Saturday, December 6, 2008

Black Hawk Down

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“Margo was in tears.” My friend and I were talking by the pool last summer. “Her son is going to college this fall. She’s so worried about him. ‘What will he do?’ she said. ‘How will he survive? I have to tell him when it’s time to eat.’”

Margo is a helicopter mom—a mom who hovers over her children from beginning to end. According to parental consultant and author Helen Johnson, the profound message a helicopter mom sends her child is “you’re not capable of handling your life.” When I taught at a local community college, staff and administrators gave “Black Hawk Down” warnings when helicopter parents called and even stormed the campus to protect their young.

Syndicated newspaper columnist Lisa Earle McLeod made me laugh with this depiction: “Her eyes quickly scan the horizon. She locks in on her target, she takes aim, she shoots—and she scores. The second-grade chess club sponsor falls to the floor, writhing in pain. It's another victory for helicopter mom. Her mission: annihilate anyone who dares to make life less than perfect for her little Tommy.”
McLeod’s says that helicopter parents are “all those moms and dads who hover in the back of the classroom, micromanage the gift wrap sale or try to coach a T-ball game from the stands…They leave a trail of bloody and battered guidance counselors, choir directors, teachers, and coaches in their wake.”

While interviewing teachers for my upcoming book: Living Happily Ever After with Your Daughter Today, I repeatedly heard about children who were micromanaged. “Whatever is happening to these kids, it’s not good,” said one teacher. “They no longer are solving problems for themselves. The other day a student came up to me and told me she didn’t have her homework. Turns out her printer broke. I find this interesting. The printer breaks and suddenly there is no solution. What about copying it to a CD or disk? What about emailing it to me? It’s like they can’t see solutions or something.”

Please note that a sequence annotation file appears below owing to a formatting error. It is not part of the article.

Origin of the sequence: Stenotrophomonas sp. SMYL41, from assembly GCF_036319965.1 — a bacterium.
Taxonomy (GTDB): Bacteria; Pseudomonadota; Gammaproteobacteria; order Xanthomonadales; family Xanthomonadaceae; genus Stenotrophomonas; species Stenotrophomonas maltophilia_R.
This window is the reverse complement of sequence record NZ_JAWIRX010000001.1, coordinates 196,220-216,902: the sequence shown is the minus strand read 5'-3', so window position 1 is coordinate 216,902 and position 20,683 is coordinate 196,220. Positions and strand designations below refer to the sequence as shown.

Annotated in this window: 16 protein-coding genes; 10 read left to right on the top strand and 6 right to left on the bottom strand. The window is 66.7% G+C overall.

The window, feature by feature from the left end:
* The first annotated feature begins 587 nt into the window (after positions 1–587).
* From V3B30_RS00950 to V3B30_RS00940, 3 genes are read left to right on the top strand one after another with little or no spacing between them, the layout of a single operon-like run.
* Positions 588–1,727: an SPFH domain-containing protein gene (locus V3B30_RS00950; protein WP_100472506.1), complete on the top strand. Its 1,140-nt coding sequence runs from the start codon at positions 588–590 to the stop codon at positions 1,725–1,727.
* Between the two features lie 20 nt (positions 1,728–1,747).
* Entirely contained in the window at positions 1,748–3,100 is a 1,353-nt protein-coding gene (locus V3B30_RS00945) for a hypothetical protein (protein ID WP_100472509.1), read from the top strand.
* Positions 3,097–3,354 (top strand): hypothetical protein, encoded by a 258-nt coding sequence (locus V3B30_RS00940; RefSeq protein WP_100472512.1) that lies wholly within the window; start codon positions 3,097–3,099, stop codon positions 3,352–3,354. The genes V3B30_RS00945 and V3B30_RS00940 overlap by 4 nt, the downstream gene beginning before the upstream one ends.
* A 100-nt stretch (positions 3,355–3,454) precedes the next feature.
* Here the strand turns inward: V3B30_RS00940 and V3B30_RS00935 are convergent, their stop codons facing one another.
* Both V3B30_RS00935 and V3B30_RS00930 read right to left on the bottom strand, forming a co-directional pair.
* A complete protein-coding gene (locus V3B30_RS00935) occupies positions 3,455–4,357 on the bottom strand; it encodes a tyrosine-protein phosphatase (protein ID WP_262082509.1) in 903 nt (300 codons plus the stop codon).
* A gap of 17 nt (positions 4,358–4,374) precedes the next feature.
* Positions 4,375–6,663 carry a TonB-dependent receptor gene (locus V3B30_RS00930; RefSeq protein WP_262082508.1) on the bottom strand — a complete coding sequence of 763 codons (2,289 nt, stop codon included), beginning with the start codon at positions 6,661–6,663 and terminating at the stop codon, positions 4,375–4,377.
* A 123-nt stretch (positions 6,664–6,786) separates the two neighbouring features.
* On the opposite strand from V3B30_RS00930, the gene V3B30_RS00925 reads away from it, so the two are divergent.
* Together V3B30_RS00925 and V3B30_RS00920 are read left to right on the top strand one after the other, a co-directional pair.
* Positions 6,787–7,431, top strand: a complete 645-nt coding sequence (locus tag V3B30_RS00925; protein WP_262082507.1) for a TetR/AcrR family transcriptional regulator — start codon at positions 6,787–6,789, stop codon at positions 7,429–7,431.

Not too long after chatting with the high school teacher, I worked at the elementary school carnival. It was my job to take tickets and help students play a game to win prizes. Several parents of children at least ten years of age (boys and girls) held the tickets, asked how to play and then gave me the “right” number of tickets for a waiting child. The child didn’t interact with me until it was time to play.
I recalled what the teacher had said when I asked why she thought children were not solving problems for themselves. “Parents think it’s the best way to help their child. But it is not. The child arrives in high school unprepared to do things for themselves. It is sad because sometimes they can’t figure out what the problem is. Micromanaging takes away a student’s ability to solve problems.”

Helping children be self-reliant is one of the main goals of parenting. We’ve got to remember, and I know it’s hard, it’s not our job to create a perfect childhood. “It’s our job to create functioning adults,” McLeod reminds us. That is the goal. The prize. The destination we keep in mind as we go through this process of raising self-reliant children.

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Allyn Evans